A freelance writer’s guide to hiring freelance writers

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So. You’re looking for quality content without the commitment of a full-time hire?

Hiring a freelance writer might be the perfect fit for you.

But not so fast. Let’s talk about the factors you should consider when hiring freelance writers.

Time flies. I hit my four year anniversary as an SEO copywriter/freelance writer in November 2023. 

It’s been a long journey, but it’s passed by like a bullet. Through these last four years, I’ve sharpened my conversion copy, ran dozens of SEO projects and sat on both sides of the interview table.

I wanted to share some hiring lessons from that experience – from both the successes and the epic fails.  

This guide is the result:

2,000 words. A complete, practical guide on what you need to know about hiring freelance writers.

In this article, we’ll cover these topics:

  • Sourcing freelance writers
  • Setting up the application and vetting process
  • Choosing between bottom of the funnel and top of the funnel writers
  • Mistakes to avoid when hiring freelance writers

Let’s get straight to it.

1/ Sourcing freelance writers yourself

One good strategy for recruiting freelance writers is to tap into the recommendations of other freelance managers.

People in the industry are often open to share their favourite freelancers based on personal experiences.

If you have no industry connections, no problem. Use Google to find results for good freelance writers.

Simply follow these steps:

Use the search query site:linkedin.com/in/ followed by relevant keywords like writerfreelance or freelance writer.

The other keywords you use in your search query will depend on the industry you’re in.

Play around with combos to cover all bases in your industry. For example, if you’re looking for a freelance writer specialising in SaaS, try this search query site:linkedin.com/in/ freelance saas writer.

This method helps you uncover freelancers who might slip through the cracks of normal searches.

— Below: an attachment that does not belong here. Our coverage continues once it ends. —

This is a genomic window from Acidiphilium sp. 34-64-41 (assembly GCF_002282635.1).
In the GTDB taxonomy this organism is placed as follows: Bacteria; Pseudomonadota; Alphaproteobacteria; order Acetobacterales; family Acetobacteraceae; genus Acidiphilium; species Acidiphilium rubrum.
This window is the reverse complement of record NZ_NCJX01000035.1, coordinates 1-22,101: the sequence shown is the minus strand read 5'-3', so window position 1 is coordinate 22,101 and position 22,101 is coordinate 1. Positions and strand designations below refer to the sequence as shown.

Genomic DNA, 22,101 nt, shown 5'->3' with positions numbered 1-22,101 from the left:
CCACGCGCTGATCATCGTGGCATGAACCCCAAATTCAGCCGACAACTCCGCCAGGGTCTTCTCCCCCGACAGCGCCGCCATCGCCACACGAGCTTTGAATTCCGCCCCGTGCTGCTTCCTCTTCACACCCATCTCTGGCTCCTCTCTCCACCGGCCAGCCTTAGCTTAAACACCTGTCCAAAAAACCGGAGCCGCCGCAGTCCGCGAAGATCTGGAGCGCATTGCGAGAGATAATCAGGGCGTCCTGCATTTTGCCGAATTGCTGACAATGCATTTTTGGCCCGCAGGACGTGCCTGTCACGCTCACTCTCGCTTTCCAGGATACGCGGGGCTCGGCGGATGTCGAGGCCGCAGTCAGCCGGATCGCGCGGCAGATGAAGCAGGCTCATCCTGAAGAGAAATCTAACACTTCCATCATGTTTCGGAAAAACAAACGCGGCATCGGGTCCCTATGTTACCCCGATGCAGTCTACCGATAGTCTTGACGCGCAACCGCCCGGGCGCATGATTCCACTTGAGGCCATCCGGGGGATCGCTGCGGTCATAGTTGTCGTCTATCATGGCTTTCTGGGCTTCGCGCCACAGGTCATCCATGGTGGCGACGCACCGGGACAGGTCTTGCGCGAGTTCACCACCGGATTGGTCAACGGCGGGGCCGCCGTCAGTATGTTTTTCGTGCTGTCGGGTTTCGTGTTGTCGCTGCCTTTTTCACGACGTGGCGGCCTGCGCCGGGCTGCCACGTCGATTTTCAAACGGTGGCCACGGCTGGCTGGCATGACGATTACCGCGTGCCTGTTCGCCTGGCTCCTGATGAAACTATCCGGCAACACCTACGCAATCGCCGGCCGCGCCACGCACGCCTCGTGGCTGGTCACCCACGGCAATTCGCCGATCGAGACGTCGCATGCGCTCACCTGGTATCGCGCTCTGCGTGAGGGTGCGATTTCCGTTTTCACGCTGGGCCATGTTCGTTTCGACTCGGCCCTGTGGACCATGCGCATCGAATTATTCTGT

Once you spot a potential match, you’ve got two options: check out their personal website or connect with them on LinkedIn.

Find their personal website

Most freelance writers have a website showcasing their portfolio and contact info. 

Check if it’s mentioned in their LinkedIn bio or do a quick Google search using their name and title.

Reach out via LinkedIn

If their contact info isn’t available, drop them a message on LinkedIn.

No need for Premium InMail—simply click Connect > Add a note and write a brief, personalised message:

From then, you can invite the freelance writer for a quick interview to find out if it’s a perfect fit. 

2/ Setting up the application process

In the hiring game, companies often stick to a tired routine: post a job on LinkedIn, flaunt company perks like free office snacks, and wait for a barrage of resumes to flood the hiring manager’s inbox.

This method won’t work as easily when hiring freelance writers.

Freelance writing gigs tend to pull in a lot more applicants. The freedom, remote setup, and variety of projects make freelance writing positions a magnet for many writers.

Now, picture every freelance writer from your LinkedIn, Indeed, and Reed posting bombarding your hiring manager’s inbox — it’s a potential disaster in the making.

Sorting through hundreds, even thousands, of CVs and resumes won’t be an easy task.

But there’s a better alternative:

Skip the email hassle and speed up your freelance writing application process with Google Forms. 

It’s a faster, more efficient way to sift through applicants through questions, so you can find the best fit swiftly.

Google Forms

Google Forms trump the traditional email route for a few reasons. 

Here’s three:

  • Simple customisation – Easy-to-build and
    customise, even for non-techies. You can edit your application as your needs
  • Centralised collection – All forms land in a single
    dashboard for effortless review and tracking. No more digging through your inbox
    for lost resumes.
  • Automates data collection – Google does all the heavy lifting, storing your submissions in a spreadsheet. Organising and analysing responses is a breeze.

Google Forms is a short and sweet way to assess your applicants.

At this stage, you just want to shortlist the promising candidates.

If your candidates survive this first round of testing, you can hand them a final writing assessment to test them a little more.

When evaluating applicants at the early stages, use a blend of both multiple-choice and short-answer questions.

  • Multiple choice questions will give you a quick overview of the applicants knowledge and expertise.
  • Short-answer questions gives you a good idea about how well the writer can explain their ideas in a clear, concise way.

Here’s an example of a good freelance writer application form. Ahrefs use it when hiring freelance SEO writers for their blog.

3/ Choosing between bottom of the funnel and top of the funnel writers

Hiring a freelance writer isn’t just about finding a writer with a portfolio and good set of writing skills; it’s about finding a writer who has what you’re specifically looking for.

Portfolios don’t always show that.

This is particularly the case if you’re dealing with a writer that doesn’t have extensive experience in your niche or industry.

A SaaS brand selling a no-code contact form builder will demand different expertise than a DTC brand selling soap bars.

Both jobs require great copy.